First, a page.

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or perfectly curing it, if attempted at the first appearance of the premonitory symptoms, and as when cholera is present in a community, every person who has three or more passages from the bowels within twenty-four hours ought to be considered as attacked with cholera, and should act accordingly, so when a man has tubercles in his lungs to the extent of impairing their functions for a dozen inches, that is, when his lungs do not, with other symptoms, hold enough air by a dozen inches, he should consider himself as having Consumption, and should act accordingly and with the assurance that in four cases out of five, human life would be saved by it. And as thousands have died with cholera by hoping they did not have it, or denying they had it, although warned by the usual symptoms of its commencement, until its existence was so apparent to the commonest observer as to render a hope of cure impossible, so precisely is it in Consumption, people will not take warning of the symptoms in their own persons, which have in thousands of others terminated in certain death, but go on day after day without reason, hoping that the symptoms will go away of themselves, and steadily deny that they have the disease, until remedy is hopeless.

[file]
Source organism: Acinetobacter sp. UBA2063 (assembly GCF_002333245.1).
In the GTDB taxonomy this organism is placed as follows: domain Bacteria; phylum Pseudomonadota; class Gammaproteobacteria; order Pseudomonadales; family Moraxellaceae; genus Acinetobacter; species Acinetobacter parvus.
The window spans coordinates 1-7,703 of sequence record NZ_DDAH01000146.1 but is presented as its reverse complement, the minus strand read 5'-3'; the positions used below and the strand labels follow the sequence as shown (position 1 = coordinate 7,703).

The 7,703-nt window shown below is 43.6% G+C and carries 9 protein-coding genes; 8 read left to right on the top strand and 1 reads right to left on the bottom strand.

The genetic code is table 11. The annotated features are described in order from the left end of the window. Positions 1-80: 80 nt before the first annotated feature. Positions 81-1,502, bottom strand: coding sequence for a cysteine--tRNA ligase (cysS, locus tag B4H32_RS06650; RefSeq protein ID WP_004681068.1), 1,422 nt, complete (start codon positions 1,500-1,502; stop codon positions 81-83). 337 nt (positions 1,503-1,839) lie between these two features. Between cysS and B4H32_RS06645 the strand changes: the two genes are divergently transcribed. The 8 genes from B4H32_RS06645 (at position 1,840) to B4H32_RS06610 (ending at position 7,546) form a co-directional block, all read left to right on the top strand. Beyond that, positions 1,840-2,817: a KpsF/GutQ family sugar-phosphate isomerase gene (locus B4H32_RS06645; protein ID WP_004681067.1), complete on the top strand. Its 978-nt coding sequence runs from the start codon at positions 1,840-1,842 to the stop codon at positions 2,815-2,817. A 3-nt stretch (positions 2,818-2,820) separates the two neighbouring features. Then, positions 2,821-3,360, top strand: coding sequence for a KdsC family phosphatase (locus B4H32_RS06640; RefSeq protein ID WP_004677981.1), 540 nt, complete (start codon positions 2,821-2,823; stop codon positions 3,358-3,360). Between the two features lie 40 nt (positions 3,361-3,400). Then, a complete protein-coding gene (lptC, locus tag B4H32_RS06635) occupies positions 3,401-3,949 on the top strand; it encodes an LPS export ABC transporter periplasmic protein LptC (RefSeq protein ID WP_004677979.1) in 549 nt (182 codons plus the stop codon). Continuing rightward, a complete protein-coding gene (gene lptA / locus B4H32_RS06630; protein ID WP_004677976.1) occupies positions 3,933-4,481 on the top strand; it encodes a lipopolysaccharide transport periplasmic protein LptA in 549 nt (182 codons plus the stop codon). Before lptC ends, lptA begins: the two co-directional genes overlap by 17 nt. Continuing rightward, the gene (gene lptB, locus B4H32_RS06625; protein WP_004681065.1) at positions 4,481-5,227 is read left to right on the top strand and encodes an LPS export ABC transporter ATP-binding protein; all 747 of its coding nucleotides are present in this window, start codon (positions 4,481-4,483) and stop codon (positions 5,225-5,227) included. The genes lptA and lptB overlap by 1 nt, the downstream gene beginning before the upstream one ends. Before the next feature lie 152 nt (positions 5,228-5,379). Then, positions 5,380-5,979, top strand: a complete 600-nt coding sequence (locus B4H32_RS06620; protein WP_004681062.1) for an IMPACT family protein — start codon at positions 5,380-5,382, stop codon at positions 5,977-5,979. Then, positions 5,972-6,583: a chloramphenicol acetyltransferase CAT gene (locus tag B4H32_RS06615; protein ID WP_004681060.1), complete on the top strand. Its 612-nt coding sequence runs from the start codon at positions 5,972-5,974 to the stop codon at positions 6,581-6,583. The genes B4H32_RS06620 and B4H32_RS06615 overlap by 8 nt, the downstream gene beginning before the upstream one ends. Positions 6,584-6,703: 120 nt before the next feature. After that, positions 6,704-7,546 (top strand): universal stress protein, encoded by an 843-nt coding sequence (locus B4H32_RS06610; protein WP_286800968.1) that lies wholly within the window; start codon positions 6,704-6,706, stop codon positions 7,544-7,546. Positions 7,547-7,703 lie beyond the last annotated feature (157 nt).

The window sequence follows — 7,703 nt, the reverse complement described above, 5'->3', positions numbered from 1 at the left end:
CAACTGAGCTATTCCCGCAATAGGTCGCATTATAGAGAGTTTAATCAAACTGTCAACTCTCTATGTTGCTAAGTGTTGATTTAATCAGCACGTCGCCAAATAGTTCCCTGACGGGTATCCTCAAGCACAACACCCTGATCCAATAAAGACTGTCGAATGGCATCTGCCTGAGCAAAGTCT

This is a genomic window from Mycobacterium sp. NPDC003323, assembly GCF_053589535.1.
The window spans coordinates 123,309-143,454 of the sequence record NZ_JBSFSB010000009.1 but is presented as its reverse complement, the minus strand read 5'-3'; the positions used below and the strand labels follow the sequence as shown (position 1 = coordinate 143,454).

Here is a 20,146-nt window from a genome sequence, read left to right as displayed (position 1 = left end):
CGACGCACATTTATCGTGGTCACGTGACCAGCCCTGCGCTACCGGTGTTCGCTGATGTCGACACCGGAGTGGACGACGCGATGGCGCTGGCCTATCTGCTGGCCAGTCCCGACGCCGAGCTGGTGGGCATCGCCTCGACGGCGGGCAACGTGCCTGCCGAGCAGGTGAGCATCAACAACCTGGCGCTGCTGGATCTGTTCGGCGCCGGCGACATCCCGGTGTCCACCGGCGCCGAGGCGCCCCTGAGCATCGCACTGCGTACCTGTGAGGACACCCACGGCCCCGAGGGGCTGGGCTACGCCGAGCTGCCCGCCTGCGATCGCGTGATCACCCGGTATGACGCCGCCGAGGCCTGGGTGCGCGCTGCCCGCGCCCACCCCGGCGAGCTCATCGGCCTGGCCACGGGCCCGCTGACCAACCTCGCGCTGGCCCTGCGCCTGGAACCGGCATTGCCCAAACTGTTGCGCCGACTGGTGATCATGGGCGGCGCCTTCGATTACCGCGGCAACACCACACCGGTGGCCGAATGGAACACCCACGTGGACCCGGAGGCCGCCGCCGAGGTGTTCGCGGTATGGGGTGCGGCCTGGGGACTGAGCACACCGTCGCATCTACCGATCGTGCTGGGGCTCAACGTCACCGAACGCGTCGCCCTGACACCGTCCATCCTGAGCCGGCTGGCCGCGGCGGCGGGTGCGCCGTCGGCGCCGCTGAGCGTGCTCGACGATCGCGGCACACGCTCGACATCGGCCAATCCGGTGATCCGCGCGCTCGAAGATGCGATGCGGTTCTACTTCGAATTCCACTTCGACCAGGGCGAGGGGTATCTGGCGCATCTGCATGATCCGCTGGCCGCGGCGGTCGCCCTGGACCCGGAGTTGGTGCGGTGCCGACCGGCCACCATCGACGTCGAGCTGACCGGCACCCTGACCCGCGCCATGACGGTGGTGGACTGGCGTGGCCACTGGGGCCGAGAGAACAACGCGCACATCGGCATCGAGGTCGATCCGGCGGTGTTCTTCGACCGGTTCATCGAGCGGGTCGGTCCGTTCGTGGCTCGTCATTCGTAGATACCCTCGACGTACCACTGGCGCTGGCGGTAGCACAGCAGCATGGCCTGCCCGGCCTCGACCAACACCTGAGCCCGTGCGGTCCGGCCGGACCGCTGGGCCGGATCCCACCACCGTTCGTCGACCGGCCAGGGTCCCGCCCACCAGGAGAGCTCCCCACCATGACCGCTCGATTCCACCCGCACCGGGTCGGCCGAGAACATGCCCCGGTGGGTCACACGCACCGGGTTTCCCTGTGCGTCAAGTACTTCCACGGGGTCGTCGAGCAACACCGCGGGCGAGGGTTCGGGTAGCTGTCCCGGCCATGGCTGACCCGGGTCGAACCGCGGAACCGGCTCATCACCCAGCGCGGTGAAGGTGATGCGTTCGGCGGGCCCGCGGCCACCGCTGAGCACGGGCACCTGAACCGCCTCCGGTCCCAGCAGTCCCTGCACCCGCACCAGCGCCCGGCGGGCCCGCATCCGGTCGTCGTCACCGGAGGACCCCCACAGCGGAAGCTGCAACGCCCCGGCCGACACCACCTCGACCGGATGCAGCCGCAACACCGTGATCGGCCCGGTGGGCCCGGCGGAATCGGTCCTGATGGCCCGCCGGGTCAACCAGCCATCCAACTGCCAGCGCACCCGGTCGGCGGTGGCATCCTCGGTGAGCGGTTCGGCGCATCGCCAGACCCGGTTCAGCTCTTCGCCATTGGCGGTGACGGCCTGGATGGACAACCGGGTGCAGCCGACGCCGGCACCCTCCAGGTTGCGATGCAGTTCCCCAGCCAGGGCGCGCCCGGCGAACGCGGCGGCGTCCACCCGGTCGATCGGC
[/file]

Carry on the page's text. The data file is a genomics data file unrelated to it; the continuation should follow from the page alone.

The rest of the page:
I have already said, that when Consumption has once fixed itself in the system, recovery is not probable; but if the disease is not fixed, and is only in its commencement, it may be with great certainty distinguished in its early stage, by the new means which I have advocated; and in very many instances averted; not so much by "taking things," as by letting them alone: not by confining the natural motion of the limbs by braces and supporters, but by allowing them the freest possible action : not by the application of Blisters and Plasters, which only interfere with the natural action of the skin, but by exciting and promoting that natural action: not by administering expectorants, which only weaken the system by hastening its drains, and producing nausea, but by regulating and controlling these drains, the expectoration being loosened by nature's means, when desirable. In consumption, I give nothing to purge, or which can have any continued weakening effect; I give no artificial stimulant, which requires to be increased in frequency or quantity, or loses its effect altogether, or at last requires so much as to injure the tone of the stomach by preventing it from deriving proper nourishment from the food, while the patient rapidly sinks into the grave after having given a glowing certificate, or told dozens of people what a wonderful effect the syrup was having in his case. This is the true history of all the "syrups," " cough mixtures," and " wild cherry balsams," sold in the shops for coughs, cold and consumption ; and without doubt the reader can easily recollect cases among his neighbors, such as I have detailed.